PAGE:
What is a Genetic Consultant?
The primary responsibilities of a genetic consultant are to provide clinical counselling services to families with genetic diseases, conduct clinical research on genetic diseases, and even train students in genetic counselling and genetic disorders.
What all do they do?
Genetic consultants may also be involved in research programs, health education, public health, and community support organizations. Importantly, genetic consultants will play a central role in integrating genomic medicine into mainstream healthcare, including research, laboratory genomics, and clinical care.
Genetic consultants work in many areas of medicine, including paediatrics, prenatal care, fertility treatment, neurology, oncology and cardiology. A genetics consultant provides genetic counselling and education to individuals and families at risk of hereditary diseases.
Genetic consultants share this information with other healthcare professionals such as physicians and clinicians, technicians and laboratory assistants. Medical lab technicians perform laboratory tests that genetic counsellors evaluate and use to counsel patients and their families. Not only will consultants draw blood for laboratory tests, but they will also ask individuals or families about their medical history. Genetic consultants study and evaluate genetic information obtained from laboratory DNA tests to identify patients or families at risk for certain genetic risks.
They counsel patients and family members by providing information, education, or reassurance about genetic risks and disorders. Genetic counsellors create detailed consultation reports that provide patients or treating physicians with information about complex genetic concepts. These health professionals provide information and support to people who may be at risk for various inherited diseases and help them decide whether to get tested for genetic mutations.
What is a Genetic Counsellor’s role?
Your role as a genetic counsellor is to explain and interpret genetic information to patients and support them and their families in using it. If the test results are unsatisfactory, the genetic counsellor should explain the options to the patient, refer the patient to a source of support and help, and possibly begin a long-term relationship with her and her family.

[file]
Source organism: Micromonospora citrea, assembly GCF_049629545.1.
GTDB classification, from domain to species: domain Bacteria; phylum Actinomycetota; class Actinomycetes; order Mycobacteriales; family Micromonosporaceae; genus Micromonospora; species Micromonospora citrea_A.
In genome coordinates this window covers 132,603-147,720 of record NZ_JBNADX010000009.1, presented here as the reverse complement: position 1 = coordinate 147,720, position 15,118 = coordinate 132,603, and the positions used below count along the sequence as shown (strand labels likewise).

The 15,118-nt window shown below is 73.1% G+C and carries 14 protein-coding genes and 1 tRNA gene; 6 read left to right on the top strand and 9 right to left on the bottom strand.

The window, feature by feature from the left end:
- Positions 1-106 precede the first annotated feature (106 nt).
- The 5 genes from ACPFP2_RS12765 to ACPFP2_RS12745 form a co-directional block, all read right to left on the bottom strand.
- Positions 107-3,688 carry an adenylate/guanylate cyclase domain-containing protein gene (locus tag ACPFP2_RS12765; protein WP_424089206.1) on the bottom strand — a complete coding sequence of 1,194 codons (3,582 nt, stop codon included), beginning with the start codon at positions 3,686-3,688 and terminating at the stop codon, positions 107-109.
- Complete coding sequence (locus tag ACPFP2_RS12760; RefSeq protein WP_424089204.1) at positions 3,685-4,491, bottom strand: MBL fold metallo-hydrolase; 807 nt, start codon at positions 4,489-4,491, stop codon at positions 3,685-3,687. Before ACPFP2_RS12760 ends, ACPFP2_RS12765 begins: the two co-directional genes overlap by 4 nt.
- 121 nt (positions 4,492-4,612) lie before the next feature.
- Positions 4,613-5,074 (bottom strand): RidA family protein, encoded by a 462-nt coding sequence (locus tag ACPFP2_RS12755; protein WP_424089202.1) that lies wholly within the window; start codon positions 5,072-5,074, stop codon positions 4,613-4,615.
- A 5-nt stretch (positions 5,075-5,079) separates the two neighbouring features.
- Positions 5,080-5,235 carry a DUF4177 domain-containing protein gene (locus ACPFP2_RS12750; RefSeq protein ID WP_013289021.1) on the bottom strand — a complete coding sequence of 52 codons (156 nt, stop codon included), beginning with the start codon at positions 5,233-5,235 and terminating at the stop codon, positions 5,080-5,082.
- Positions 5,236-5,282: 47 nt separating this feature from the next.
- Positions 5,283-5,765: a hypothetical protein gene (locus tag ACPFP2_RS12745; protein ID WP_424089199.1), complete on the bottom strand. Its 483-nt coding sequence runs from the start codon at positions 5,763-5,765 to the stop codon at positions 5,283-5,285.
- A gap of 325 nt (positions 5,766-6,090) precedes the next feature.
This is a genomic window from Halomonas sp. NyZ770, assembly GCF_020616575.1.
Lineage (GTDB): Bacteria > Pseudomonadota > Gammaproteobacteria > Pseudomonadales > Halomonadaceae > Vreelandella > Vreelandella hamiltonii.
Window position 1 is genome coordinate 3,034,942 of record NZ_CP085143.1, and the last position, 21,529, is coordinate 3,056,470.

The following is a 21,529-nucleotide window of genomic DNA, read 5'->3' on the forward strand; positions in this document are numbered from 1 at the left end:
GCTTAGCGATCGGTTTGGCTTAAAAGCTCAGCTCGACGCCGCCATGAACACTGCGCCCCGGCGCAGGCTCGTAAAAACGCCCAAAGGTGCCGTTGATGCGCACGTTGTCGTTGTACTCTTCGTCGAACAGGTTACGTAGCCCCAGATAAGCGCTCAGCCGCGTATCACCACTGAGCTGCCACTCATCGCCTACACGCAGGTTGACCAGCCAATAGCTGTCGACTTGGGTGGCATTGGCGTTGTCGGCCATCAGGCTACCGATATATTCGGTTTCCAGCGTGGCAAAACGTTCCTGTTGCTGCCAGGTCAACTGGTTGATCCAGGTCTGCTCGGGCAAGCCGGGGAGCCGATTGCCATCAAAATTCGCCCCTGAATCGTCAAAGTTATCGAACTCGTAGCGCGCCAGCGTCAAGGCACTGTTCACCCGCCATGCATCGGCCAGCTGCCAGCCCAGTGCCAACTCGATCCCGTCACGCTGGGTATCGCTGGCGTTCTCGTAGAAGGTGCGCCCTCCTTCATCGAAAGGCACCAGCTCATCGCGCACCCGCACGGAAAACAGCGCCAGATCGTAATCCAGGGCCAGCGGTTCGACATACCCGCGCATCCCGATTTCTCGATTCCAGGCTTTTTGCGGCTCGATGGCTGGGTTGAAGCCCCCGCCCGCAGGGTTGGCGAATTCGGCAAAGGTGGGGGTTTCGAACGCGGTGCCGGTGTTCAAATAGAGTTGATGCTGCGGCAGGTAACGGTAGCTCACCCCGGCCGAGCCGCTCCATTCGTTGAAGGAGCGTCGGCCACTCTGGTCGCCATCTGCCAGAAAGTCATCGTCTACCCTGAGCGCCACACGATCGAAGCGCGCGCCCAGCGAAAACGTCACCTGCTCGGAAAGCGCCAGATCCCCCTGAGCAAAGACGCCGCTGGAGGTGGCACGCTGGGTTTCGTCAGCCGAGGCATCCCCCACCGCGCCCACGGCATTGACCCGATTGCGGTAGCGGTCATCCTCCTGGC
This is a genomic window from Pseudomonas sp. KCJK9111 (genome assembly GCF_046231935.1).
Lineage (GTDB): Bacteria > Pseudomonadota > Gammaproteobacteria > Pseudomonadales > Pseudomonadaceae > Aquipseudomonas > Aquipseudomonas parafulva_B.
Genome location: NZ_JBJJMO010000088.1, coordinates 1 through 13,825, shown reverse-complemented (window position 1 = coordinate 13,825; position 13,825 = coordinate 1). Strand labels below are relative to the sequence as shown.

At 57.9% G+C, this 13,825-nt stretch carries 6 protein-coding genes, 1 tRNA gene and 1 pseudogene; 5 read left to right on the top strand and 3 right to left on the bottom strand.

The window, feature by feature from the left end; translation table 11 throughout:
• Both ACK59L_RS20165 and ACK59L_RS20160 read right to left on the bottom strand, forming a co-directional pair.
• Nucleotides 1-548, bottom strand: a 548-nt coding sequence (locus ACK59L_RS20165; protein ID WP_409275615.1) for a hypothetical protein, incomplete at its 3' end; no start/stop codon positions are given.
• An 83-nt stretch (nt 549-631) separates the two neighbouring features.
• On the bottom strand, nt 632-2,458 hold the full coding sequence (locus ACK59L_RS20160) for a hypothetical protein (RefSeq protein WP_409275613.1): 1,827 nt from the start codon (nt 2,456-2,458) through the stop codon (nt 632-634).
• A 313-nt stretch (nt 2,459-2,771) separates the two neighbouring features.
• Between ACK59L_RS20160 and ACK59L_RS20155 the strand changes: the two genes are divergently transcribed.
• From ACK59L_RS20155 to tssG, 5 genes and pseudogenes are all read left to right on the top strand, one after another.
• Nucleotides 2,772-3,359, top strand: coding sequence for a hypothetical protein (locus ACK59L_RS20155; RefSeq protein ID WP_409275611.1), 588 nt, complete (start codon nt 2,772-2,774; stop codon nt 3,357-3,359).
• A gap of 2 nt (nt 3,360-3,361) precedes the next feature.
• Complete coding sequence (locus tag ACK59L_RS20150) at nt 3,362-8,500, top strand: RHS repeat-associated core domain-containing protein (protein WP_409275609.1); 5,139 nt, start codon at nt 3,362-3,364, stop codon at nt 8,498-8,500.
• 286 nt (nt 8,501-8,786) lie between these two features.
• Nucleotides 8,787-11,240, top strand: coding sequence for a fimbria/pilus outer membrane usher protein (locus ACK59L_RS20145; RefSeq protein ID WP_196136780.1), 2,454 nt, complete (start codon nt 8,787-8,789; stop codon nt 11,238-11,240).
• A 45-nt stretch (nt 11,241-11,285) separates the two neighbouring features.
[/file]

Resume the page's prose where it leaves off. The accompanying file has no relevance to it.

Why is it helpful for people?
Genetic counselling provides a risk assessment that helps families and individuals decide what to do with test results. Based on gene testing results, consultants help clients in several ways. Among the results of these tests and their impact on the individual, the genetic counsellor’s job is to correlate and interpret the results and help clients explore their options.
In addition to working as consultants to physicians, genetic consultants are instructed to contact the client’s relatives to inform them that they may also have a genetic predisposition to develop a disease or condition. Overall, genetic counsellors play a vital role in helping people investigate family risks for certain diseases and take steps to protect their health. Genetic consultants will find excellent prospects in general or speciality hospitals, medical practices, universities, outpatient centres, diagnostic laboratories, and genome centres.
The industry will continue to grow as more genetic tests become available, and people rely on them to make informed decisions about their children’s health. As the public becomes more aware of the availability of genetic testing without fully understanding the science behind it, genetic consultants must do their job.
Our team of trained geneticists works from home across the United States. InformedDNA remote genetic advisors provide telehealth consulting services by phone or video conference, while our team of genetic analysts oversees our extensive knowledge base, provides expert commentary on genetic testing requests, and develops genetic testing policies.